"So throw away those Lamentations,
We both know them all too well.
If there's a Book of Jubilations,
We'll have to write it for ourselves.."

-Josh Ritter

Tuesday, March 31, 2009

Dinnertime conversations

Nora is feeling better. She is eating and drinking, pestering Nana for inappropriate things (Your blankie? Really? But you're in the bathtub....) and doing her best impersonation of a whirling dervish.

It's definitely nice to have her back. She's back to school and seems really happy to be there. She likes to tell me about the things she did that day. Becky went down the slide? Lilly jumped? Monkey said, "no-no" and Nora said "What?" Sure. Why not? I have no idea if a two year-old actually has an imagination or if these things actually happened in some odd way.

At the end of the day, it doesn't really matter. I just love the way she collapses into peals of laughter everytime she tells me how she yelled at a cow. I'm sure that when I'm a demented shriveled old lady, you'll still be able to make me laugh by saying, "Get DOWN, Monkey!" Particularly if you hold a stuffed primate over your head when you do it. Of course, I'd probably laugh at that anyway.

Saturday, March 28, 2009

Sick puppy

Nora has been as sick as a puppy with parvo the last three days. She's spiking fevers, puking, having diarrhea and complaining of her tummy hurting. Here, I didn't even know she had that vocabulary.

Through it all, she has been a champ. She is a sweet, sweet kid underneath all the toddlerhood and I never love her more than when she is retching on me. Weird, but true. There's something about a cuddly, sweet, sick kid who has no energy for boundry testing or independence fostering that makes that bond grow just a little stronger.

I'm so proud of how cheerful she's been and how easily she's adapted to my limitations. I never would have fathomed that she could possibly carry that over when we both are feeling bad. But she has. And it might just be evolution making sure that she doesn't end up in a dumpster, but I like to think that Nora is just turning out to be a really cool person.

Monday, March 23, 2009


That's pretty much the only way to describe the events of the last 3 days, without swearing. Overall, it's been an amazing, incredibly good weekend for our little family. But I don't think I'd want to go through it again.

The first night after Kat's surgery was a little rocky. Her pressure sucked, her hematocrit sucked, she was wifty, she either itched or was in pain or both, she couldn't get comfortable, and there was someone in the room about twice an hour all night, so sleep was out of the question. For both of us. Saturday was a little better, but still pretty rough. Sunday she turned the corner. She looked like my wife again. She was even busting my balls over the nominally perceptible, so I knew she was feeling like herself.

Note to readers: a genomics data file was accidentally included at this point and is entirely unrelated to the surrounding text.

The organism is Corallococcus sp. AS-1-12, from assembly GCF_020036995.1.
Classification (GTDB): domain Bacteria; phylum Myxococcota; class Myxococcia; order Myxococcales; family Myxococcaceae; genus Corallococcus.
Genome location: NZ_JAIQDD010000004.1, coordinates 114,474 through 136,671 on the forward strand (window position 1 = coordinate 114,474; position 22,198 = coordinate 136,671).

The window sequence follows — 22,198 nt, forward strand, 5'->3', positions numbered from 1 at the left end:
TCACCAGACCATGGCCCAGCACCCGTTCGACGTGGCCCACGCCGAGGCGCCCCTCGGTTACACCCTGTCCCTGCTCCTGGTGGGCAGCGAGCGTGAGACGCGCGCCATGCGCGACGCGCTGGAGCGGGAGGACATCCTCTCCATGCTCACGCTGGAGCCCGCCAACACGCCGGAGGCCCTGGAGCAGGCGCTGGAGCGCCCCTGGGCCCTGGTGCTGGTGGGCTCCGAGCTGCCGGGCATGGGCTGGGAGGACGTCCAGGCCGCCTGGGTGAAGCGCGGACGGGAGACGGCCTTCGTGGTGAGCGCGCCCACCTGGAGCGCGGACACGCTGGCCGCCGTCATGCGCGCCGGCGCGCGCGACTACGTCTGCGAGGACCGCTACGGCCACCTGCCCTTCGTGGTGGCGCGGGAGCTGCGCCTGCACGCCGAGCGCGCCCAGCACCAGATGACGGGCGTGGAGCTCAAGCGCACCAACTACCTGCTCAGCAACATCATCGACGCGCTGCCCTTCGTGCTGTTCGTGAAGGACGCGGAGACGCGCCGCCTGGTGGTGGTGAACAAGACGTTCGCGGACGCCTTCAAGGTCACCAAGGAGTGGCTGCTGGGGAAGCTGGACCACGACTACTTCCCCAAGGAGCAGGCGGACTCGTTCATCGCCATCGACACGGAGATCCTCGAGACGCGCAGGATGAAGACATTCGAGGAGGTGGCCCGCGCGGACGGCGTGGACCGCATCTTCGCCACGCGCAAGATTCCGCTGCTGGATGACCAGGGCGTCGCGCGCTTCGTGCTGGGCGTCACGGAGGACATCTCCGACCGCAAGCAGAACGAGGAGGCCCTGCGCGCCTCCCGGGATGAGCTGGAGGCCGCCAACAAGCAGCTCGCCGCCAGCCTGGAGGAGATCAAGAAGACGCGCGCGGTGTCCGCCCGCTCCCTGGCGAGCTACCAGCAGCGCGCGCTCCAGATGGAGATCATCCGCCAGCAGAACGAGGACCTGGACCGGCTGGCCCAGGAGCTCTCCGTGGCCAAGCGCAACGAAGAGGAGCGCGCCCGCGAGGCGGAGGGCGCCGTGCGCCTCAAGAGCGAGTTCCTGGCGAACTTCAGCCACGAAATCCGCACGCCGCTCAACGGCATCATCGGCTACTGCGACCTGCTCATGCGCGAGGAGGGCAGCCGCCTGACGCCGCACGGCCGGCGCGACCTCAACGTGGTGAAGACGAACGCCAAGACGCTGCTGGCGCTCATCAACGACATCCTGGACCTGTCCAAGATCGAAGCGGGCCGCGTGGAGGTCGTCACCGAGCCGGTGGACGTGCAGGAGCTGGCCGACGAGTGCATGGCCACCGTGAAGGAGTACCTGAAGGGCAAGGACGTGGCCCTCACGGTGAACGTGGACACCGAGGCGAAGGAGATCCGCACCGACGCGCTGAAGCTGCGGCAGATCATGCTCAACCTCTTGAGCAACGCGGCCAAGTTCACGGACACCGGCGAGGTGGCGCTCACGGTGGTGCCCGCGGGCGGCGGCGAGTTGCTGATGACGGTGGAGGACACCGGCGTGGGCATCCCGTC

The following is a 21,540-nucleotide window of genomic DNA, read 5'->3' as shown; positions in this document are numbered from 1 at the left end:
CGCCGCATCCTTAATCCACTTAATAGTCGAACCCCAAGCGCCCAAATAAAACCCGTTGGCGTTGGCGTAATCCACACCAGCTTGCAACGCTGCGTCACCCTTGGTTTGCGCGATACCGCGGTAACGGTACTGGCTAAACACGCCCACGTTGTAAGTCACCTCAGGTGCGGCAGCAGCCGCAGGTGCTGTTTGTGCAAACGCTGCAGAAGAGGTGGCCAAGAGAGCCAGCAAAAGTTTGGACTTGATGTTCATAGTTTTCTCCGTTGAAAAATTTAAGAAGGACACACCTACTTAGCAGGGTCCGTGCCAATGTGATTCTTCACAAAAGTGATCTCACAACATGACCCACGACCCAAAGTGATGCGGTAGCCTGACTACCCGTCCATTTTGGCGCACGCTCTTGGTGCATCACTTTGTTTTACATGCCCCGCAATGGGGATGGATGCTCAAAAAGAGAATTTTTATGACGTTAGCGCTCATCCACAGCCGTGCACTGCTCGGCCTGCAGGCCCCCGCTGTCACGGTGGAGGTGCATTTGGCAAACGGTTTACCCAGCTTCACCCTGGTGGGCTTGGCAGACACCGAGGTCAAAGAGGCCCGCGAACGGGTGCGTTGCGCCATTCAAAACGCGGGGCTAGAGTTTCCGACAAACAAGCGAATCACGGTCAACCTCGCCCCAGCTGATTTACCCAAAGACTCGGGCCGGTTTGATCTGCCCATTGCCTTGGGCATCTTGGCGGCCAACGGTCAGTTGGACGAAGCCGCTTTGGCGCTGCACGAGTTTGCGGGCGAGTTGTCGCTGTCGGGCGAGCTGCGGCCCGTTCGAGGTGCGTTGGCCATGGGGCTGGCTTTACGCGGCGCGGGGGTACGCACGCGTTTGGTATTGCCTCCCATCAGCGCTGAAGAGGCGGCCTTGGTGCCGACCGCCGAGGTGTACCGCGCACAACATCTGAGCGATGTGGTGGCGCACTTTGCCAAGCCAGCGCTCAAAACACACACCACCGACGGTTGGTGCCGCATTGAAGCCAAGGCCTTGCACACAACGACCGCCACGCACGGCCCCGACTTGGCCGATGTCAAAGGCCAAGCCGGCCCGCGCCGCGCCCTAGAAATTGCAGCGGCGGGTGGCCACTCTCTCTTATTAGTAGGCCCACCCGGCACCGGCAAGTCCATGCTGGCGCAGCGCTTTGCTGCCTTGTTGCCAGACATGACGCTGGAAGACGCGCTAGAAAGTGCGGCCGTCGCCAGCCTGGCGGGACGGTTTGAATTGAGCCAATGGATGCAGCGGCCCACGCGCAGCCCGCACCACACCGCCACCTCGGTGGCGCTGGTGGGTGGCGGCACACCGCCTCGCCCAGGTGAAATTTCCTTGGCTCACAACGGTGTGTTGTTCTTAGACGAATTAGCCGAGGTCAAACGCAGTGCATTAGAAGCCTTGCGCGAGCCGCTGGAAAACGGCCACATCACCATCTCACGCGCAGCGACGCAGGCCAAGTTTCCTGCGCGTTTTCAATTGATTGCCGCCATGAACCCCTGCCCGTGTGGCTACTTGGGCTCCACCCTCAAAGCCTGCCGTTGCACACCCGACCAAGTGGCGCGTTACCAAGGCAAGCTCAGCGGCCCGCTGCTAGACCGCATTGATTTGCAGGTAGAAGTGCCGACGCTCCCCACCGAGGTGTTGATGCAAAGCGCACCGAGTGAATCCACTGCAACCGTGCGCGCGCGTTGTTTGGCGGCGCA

I had to take call for the weekend, which made the lack of sleep a little more painful, but I was fortunate enough to be on call with a superstar junior resident who busted his tail to make sure that I was able to devote most of my attention to what was going on with Kat. It's sort of been a theme for us lately... friends and family busting their tails to get us through this. We are incredibly blessed.

This morning, when I got to the hospital, I took one look at her and knew we were taking her home today. Which was good, because I couldn't take it anymore. I had to get her out of there. I pulled strings and rattled cages all morning to speed up the process of getting her epidural out, getting her through PT and OT, getting her all the equipment she'll need, getting her lovenox, and getting her out the door. I used just about every trick in the manual they give to irritating, overly-driven surgical residents on the first day of internship. But it worked. We were home by 11:30, which is nothing short of a miracle by HMC standards.

Let me just say, Kat was an absolute champ through all of this. Bear in mind that someone fractured her pelvis 3 days ago. This morning, she dressed herself, learned how to walk with a walker and with crutches, learned how to climb stairs, then hopped in a wheelchair and said, "get me out of here."

God I love that woman.

To add to the drama of the weekend, we had two competing offers come in on the house. Today, an hour after we got home from the hospital, our realtor came to present them to us. We got one very good offer, and one that was everything we could have possibly wished for, plus more money, plus a bunch of other good things we hadn't thought of but will actually make life much better for us over the next 3 months. So we took the second offer.

The house is sold! Yippee!

Meanwhile, back at the homestead this weekend, Nora was having her way with Nanna and T-Dan. They spent a lot of time "O-side." She even convinced them to take her to the public playground in Hershey.

I'm not sure if she even noticed that Kat and I weren't home. Later she showed them around the kitchen.

"This is how we clean up after dinner, ok guys? Now put this in the dishwasher and give me something else to clean"

Although Kat was home this evening, Nora was unaware until she wandered into our bedroom after dinner to find Mommy in a Percocet and MS-contin induced haze. She crawled up on the bed to check out the whole situation and pointed out "Mommy's boo-boo" several times as she inspected the enormous pressure dressing overlying her left side. She was also ready for some cuddle time, and she left that little snugglefest to go take a bath only after a good deal of stalling. My favorite moment of the day came about a half hour later, though, when she emerged after her bath topless, with a green band-aide stuck to her belly, crawled back onto Mommy's bed, and pointed out, very ernestly, "Nora's boo-boo." See Mommy, I have one too. We're relating to each other.

God I love that kid.

Friday, March 20, 2009

No Regrets

Let me start with a warning that this post is going to be heavier than most. It's been a tough day in the Lauer camp.